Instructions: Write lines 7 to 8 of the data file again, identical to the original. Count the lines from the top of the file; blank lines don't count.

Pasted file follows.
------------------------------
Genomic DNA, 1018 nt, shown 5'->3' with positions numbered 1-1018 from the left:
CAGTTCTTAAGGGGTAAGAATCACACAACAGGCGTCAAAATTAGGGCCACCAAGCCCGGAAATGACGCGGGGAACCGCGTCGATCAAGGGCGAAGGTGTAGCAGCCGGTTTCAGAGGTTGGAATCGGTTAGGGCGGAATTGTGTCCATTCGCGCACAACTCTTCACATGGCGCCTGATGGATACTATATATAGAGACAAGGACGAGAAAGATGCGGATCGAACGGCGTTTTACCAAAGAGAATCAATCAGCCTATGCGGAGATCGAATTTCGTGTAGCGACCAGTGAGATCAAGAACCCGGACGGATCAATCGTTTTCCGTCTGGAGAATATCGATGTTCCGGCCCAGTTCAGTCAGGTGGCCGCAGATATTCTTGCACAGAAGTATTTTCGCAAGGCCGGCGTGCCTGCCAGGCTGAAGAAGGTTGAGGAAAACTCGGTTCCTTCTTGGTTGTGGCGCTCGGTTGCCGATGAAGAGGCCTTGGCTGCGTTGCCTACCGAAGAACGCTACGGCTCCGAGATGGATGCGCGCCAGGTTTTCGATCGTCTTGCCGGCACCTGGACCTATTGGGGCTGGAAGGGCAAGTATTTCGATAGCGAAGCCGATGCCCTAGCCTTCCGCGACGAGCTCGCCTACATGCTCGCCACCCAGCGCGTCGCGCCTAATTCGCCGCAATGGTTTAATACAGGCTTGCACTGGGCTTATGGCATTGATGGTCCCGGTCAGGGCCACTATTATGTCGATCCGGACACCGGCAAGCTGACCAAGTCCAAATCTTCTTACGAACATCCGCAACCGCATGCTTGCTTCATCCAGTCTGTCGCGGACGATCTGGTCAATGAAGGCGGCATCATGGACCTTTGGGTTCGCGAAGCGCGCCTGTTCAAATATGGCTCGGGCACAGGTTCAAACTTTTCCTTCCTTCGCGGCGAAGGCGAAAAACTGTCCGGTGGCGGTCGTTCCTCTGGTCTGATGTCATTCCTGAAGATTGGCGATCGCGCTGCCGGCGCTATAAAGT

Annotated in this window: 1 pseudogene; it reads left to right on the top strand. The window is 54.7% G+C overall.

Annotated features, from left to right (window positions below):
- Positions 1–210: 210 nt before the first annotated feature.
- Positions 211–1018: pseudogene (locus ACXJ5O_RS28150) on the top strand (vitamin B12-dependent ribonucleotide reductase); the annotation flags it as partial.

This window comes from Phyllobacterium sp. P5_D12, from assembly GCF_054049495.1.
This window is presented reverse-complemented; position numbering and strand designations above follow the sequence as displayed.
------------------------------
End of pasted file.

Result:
This window comes from Phyllobacterium sp. P5_D12, from assembly GCF_054049495.1.
This window is presented reverse-complemented; position numbering and strand designations above follow the sequence as displayed.